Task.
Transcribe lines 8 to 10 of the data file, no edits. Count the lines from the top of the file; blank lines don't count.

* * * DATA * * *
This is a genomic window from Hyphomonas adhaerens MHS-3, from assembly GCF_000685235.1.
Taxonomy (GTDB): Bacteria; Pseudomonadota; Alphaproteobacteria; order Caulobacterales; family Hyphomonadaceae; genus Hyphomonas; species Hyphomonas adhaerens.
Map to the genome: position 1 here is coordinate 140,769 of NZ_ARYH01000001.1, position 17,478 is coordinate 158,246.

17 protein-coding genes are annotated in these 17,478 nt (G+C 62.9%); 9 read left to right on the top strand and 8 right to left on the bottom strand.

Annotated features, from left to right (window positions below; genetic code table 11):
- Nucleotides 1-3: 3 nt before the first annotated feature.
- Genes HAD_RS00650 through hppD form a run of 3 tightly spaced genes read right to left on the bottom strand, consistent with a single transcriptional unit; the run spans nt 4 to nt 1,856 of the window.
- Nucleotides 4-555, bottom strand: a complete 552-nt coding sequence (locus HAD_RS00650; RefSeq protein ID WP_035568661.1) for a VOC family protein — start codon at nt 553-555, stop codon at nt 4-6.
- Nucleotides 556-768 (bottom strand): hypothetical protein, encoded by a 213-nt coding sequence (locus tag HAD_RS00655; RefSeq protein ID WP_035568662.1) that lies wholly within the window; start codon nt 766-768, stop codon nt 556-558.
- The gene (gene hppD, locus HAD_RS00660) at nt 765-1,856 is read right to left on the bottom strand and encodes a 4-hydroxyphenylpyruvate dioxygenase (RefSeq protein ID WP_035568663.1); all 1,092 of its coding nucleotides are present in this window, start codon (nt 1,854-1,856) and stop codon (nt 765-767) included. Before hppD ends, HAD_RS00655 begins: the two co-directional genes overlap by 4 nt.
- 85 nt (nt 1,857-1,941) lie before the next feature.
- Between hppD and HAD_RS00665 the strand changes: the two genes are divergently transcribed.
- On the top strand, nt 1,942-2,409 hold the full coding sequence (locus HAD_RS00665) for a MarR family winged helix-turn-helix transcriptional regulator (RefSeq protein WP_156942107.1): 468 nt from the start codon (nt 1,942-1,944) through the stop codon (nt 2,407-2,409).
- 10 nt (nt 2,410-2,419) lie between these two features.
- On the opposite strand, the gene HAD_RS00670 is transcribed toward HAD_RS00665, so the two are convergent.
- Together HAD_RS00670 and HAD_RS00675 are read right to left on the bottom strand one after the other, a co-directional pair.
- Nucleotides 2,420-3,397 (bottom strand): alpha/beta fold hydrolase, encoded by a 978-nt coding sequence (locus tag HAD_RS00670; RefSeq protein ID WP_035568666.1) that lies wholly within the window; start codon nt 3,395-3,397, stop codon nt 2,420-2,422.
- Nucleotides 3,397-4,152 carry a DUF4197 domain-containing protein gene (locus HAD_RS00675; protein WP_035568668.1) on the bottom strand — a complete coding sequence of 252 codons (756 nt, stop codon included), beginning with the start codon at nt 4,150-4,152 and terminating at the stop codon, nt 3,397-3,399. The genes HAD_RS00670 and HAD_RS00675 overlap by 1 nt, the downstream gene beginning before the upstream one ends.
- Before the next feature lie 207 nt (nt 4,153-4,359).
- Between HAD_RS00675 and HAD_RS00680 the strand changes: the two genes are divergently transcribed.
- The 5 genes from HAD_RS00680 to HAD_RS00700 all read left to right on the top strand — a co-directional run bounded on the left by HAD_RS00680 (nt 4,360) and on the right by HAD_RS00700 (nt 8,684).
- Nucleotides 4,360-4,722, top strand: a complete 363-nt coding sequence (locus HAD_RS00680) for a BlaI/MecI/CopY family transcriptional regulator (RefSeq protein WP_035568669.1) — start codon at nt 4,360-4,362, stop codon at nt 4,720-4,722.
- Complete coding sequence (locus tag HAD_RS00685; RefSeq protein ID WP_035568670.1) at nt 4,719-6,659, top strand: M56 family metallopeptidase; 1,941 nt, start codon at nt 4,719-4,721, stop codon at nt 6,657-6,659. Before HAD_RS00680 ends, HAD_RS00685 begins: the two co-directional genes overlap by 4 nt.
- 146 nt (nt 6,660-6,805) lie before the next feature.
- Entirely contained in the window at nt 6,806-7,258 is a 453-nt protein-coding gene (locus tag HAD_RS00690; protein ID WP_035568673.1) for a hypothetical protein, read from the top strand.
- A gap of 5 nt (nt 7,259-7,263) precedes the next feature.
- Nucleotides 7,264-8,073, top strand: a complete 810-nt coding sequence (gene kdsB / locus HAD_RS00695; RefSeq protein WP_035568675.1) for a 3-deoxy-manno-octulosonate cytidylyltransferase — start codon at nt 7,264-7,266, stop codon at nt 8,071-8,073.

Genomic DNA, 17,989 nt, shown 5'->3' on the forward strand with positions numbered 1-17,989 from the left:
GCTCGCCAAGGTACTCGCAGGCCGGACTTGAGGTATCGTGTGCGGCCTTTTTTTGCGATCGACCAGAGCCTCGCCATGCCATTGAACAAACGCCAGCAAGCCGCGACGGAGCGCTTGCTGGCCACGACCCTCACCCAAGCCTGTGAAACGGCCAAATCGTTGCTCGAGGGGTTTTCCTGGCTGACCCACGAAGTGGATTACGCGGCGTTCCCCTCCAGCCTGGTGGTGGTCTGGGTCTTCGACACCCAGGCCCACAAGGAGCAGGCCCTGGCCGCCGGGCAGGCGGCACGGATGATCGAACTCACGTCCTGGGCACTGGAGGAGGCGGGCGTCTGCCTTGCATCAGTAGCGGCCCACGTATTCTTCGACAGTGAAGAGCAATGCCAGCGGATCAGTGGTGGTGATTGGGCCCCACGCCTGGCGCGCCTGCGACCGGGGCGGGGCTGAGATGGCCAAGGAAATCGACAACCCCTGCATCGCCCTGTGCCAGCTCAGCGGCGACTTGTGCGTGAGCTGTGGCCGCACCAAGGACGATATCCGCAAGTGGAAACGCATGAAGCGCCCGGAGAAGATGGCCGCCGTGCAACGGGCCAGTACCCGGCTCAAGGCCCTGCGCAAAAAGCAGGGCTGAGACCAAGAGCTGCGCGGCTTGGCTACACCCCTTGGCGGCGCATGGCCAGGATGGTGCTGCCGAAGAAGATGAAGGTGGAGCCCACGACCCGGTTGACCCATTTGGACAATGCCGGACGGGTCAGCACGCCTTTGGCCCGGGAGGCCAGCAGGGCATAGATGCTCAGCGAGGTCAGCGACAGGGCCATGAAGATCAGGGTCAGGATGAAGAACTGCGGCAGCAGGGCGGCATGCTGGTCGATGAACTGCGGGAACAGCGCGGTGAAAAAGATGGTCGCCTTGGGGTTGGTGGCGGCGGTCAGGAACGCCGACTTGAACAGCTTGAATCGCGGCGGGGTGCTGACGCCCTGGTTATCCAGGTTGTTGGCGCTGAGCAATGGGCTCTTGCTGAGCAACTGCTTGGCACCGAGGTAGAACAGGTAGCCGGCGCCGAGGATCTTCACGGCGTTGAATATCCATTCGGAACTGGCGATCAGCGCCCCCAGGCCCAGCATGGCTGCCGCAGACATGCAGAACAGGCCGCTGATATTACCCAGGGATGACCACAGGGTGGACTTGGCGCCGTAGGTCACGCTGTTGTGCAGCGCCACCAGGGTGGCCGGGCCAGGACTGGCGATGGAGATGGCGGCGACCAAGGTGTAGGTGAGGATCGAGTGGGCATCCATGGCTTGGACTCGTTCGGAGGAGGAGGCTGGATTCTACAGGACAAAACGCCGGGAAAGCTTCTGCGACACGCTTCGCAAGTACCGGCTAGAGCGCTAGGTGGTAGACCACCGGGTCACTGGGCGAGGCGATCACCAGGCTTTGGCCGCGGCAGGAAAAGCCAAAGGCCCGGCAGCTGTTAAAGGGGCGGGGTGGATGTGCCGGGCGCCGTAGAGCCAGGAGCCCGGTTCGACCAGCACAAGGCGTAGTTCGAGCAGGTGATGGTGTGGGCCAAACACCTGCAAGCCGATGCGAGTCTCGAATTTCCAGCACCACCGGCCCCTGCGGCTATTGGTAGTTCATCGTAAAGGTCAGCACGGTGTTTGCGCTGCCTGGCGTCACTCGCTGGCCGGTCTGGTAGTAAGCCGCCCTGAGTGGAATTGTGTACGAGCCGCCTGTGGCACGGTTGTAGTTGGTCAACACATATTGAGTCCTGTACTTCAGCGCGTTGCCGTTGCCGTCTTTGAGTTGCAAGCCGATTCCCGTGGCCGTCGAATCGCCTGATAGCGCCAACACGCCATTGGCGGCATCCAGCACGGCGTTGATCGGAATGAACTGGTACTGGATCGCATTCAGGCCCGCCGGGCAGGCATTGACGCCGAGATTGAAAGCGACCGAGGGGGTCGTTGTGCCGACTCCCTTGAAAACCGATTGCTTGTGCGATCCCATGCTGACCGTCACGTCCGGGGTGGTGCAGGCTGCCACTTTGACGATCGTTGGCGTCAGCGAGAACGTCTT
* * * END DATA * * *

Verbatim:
- Nucleotides 4-555, bottom strand: a complete 552-nt coding sequence (locus HAD_RS00650; RefSeq protein ID WP_035568661.1) for a VOC family protein — start codon at nt 553-555, stop codon at nt 4-6.
- Nucleotides 556-768 (bottom strand): hypothetical protein, encoded by a 213-nt coding sequence (locus tag HAD_RS00655; RefSeq protein ID WP_035568662.1) that lies wholly within the window; start codon nt 766-768, stop codon nt 556-558.
- The gene (gene hppD, locus HAD_RS00660) at nt 765-1,856 is read right to left on the bottom strand and encodes a 4-hydroxyphenylpyruvate dioxygenase (RefSeq protein ID WP_035568663.1); all 1,092 of its coding nucleotides are present in this window, start codon (nt 1,854-1,856) and stop codon (nt 765-767) included. Before hppD ends, HAD_RS00655 begins: the two co-directional genes overlap by 4 nt.